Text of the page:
Esperanto holds its annual world
congress on the island of Ireland
for the first time!
. . . . and a footnote to the panels
The Universal Esperanto Association, which organises the World Esperanto Congress each year, has chosen Belfast as the host city for 2021.
Members of both the Esperanto Association of Ireland and the Esperanto Association of Britain will play their part together in helping to make the congress a success.
Come and join in the fun.
Esperanto is a supra-national language, designed to be easy to learn and use. It belongs to no single country, so no national language or group of countries gain any political, commercial or cultural advantage from its use.
The Esperanto Association of Ireland was founded in Dublin in 1905. It represents speakers in the whole of island and promotes the study and wider use of the language. It publishes currently a bi-monthly bulletin.
It is used by at least a million people but they are spread thinly across a hundred countries. Despite two separate recommendations by UNESCO only Hungary teaches it officially in schools. The bigger languages oppose this.
The current EU constitution promotes only languages belonging to member countries. It will need a special decision by EU institutions to allow any trial of Esperanto and that will require member countries to agree first.
Learning any language requires study, time and practice. However Esperanto has no irregular verbs, nouns, spelling or anything else. It builds words in a logically consistent intuitive way, yet is expressive and sonorous.
How Esperanto works
Keep in mind that Esperanto is intended for world-wide use. It is a second language for everyone, simply constructed but with unlimited possibilities. It’s not a rival or replacement for any current languages, but a promoter of their survival.
Vocabulary . . . English speakers will recognise a lot of Esperanto vocabulary, especially when written down. They will recognise even more if they studied a language like French or Spanish. They will recognise nearly everything in a dictionary if they also studied some German.
But . . .
Esperanto is designed as a global language. It has to work for more than just speakers of English, French, Spanish or German. Everyone needs to feel Esperanto is their language.
So . . .
Esperanto users build their words up from small unmodifiable ‘bits’, just like with Lego. In Europe only Hungarian speakers do anything similar (though they modify their ‘bits’ at times). Esperanto is put together more like Turkish or Chinese where ‘bits’ are not modified. The freedom to build up words is a key factor in giving Esperanto users a ‘sense of personal ownership’ of the language. On the other hand users do need to gain some expertise as they will not be able to find in dictionaries all the words they‘ll meet!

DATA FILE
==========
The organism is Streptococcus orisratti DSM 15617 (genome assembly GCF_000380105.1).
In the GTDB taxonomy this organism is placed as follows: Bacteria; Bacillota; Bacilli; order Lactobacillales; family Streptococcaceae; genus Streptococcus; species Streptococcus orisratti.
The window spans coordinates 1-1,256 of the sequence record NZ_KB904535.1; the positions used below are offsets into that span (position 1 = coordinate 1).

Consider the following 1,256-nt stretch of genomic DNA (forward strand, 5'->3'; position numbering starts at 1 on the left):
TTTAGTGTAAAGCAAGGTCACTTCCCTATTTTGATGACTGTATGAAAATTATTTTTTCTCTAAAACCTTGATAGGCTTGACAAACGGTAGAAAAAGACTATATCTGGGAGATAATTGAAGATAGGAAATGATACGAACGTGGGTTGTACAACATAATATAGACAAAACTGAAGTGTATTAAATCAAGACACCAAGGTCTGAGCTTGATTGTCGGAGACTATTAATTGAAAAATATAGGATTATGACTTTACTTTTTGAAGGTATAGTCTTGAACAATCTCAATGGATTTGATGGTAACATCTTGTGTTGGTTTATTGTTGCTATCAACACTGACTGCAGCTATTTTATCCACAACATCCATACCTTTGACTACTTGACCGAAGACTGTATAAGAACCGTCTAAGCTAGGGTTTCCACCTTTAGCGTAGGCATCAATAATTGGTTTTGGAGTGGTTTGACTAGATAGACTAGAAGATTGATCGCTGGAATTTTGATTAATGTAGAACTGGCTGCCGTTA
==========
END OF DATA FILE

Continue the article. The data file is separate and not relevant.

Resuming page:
Don’t worry . . .
Most Esperanto speakers think only about the vocabulary side. They usually just take Esperanto’s word-building as a refreshing challenge, indeed as unexpected fun compared to English or French. And they certainly don’t need to know anything about how Hungarian, Turkish or Chinese works. With respect, that’s for Hungarians, Turks, Chinese and students of these languages.
And the fun . . . English cannot move from ‘dine’ to ‘dinner’ without adding an extra ‘n’ and changing how it pronounces the ‘i’. Unlike moving from ‘mine’ to ‘miner’ for example. English users cannot use the model of ‘I whitened my shoes last night’ to create the sentence ‘I will blue-en my boots tomorrow night’. Esperanto users can do just that! Esperanto encourages playing with its ‘bits’, having fun with them. If the rules are followed, Esperanto will not let players down. And you will be understood. Maybe you’ll even earn a smile. And it’s also just as important to avoid embarrassment. Esperanto avoids idioms almost entirely. In this respect Esperanto is quite unlike English or French or modern Greek for that matter. So if you say in Esperanto that someone ‘has dug his own grave‘, you would mean just that. In a transnational context such ‘a spade is a spade’ plainness is important for unambiguous communication. And that is Esperanto’s purpose. Of course, people have created excellent poetry as well.
Following the rule of one?
There’s just one way to pronounce each letter, only one place to put the stress accent in a multi-syllable word, only one way each for making nouns, verbs, adjectives and adverbs. The one single letter / sound makes a plural. There’s one word for saying ‘you’, etc. Traditionally there are just sixteen rules. However in practice Esperanto speakers over the years have explored ever more fully the implications of these rules. Esperanto develops just like any other living language. Yet since earliest days there has been the one influential authority to advise on best practice.
Creativity . . .
Esperanto is a recognised member of PEN International and has in its short life already produced two outstanding poets. Top novelists take longer.